Natalia Zaiser, the Chairperson of the Board of the African Business Initiative, pointed to the problems of ensuring security and stable “rules of the game,” as well as the need to identify five priority areas of business cooperation on the medium and long term perspectives for individual countries.
Representatives of the embassies of Rwanda, Tanzania and South Africa spoke about the integration processes on the African Continent, the potential of regional markets and national development initiatives.
Members of diplomatic missions also noted the greatly unrealised potential of cooperation between Russia and African countries, and interest in attracting investments in infrastructure, education and many other sectors.
They called for a wider interaction between African business circles and Russian businesses.
During the discussion, the participants mentioned high import duties, complicated certification procedure, high cost of products, expensive logistics, security and guarantee issues, and information vacuum as some of the barriers to Russian-African trade and economic cooperation. However, the participants agreed on the need to develop a comprehensive strategy for Russia to work with Africa.
Curating a Vision with Young African Entrepreneurs
How can young people be involved in creating a future of work that is decent, equitable and bright? This November I was fortunate enough to take part in an event with this mandate at its heart.
The Youth Entrepreneurship and Self-Employment Forum (YES Forum) in Dakar, Senegal was co-organised by the ILO and our partners in the Global Initiative on Decent Jobs for Youth. It was a collaborative effort supporting young entrepreneurs in the region, and it was a joy to see this vision becoming real during the two-day event – with young entrepreneurs shining at different stages of the YES Forum.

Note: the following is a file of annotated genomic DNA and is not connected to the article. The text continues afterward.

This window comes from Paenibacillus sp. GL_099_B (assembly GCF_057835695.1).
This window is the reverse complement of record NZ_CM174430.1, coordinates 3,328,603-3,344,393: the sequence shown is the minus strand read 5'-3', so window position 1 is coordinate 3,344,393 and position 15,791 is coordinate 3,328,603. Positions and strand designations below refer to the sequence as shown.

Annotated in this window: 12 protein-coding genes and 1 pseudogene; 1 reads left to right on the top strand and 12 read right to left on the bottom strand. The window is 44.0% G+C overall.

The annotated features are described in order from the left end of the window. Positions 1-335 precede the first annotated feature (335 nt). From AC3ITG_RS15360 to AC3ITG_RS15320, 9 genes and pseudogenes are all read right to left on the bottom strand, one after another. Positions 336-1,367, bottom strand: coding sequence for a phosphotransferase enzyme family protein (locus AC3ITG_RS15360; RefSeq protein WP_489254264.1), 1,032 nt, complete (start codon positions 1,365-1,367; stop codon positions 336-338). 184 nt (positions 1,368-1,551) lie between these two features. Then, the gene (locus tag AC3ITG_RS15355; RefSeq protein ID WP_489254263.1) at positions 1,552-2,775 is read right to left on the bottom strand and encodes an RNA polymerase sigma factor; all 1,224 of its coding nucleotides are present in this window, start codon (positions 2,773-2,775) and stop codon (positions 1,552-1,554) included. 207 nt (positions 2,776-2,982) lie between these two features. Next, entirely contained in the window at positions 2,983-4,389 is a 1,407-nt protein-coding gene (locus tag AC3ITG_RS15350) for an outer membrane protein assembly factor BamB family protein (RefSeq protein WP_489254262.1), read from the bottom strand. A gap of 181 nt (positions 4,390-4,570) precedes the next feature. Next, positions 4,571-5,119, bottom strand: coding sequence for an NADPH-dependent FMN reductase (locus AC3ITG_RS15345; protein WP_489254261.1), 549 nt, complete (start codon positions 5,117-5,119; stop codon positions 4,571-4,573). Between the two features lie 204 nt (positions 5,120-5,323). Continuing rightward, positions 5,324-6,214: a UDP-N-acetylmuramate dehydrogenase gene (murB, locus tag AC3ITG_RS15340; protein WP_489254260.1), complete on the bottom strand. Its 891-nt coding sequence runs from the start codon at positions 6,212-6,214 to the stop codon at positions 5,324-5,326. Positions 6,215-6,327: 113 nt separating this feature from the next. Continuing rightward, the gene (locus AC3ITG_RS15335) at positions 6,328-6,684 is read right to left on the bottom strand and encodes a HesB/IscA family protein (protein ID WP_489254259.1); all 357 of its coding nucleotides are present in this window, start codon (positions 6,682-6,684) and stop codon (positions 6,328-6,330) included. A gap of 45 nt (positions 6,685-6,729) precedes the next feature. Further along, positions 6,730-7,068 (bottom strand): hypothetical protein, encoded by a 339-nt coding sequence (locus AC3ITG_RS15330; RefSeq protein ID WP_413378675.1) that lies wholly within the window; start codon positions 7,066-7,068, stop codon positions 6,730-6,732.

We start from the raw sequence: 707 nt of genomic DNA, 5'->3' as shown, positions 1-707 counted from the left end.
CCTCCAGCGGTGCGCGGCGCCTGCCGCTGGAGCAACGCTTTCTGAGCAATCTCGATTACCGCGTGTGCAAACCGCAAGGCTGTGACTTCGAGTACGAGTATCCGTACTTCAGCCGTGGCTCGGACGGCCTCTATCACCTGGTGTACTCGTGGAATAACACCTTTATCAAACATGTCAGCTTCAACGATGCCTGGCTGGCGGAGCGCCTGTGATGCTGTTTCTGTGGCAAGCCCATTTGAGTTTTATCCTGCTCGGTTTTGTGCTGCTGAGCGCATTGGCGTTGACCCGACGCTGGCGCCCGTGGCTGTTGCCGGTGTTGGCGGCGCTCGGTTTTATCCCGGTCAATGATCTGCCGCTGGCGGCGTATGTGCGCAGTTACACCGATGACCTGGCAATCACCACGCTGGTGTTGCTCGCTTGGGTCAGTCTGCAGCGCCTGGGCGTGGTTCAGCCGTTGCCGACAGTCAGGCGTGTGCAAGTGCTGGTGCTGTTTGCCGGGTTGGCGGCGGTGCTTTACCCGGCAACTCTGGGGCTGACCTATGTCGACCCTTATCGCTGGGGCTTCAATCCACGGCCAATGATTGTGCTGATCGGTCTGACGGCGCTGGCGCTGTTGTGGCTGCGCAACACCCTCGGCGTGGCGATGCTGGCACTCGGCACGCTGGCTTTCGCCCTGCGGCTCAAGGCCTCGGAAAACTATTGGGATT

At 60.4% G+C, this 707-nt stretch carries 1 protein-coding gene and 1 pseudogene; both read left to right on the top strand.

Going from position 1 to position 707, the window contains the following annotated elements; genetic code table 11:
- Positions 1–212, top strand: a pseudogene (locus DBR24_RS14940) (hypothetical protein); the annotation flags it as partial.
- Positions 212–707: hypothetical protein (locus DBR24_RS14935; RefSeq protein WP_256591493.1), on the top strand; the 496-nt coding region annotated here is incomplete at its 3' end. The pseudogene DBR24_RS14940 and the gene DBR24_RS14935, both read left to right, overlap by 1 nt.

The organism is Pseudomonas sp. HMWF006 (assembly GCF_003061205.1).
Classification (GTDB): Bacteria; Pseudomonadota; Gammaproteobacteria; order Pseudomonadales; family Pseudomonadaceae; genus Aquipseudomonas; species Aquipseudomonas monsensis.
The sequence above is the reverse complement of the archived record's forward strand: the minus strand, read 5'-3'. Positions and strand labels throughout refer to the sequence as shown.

More than 30 young entrepreneurs took on active speaking roles across the discussion sessions, a “Dragon’s Den” style pitching competition, and the Marketplace. This Marketplace offered participants the opportunity to float in between booths and to have one-on-one interactions with the presenting entrepreneurs and organisations.
The vibrant tone was set at the very start, with all participants given hand-made, customised notebooks, the product of an all-female team led by entrepreneur Ndey Fatou Njie for her business TIGA Gambia. TIGA Gambia is now an all-around fashion and accessories retailer, but originally zoomed in on providing locally-inspired swimwear – a large market gap that Ndey spotted and filled!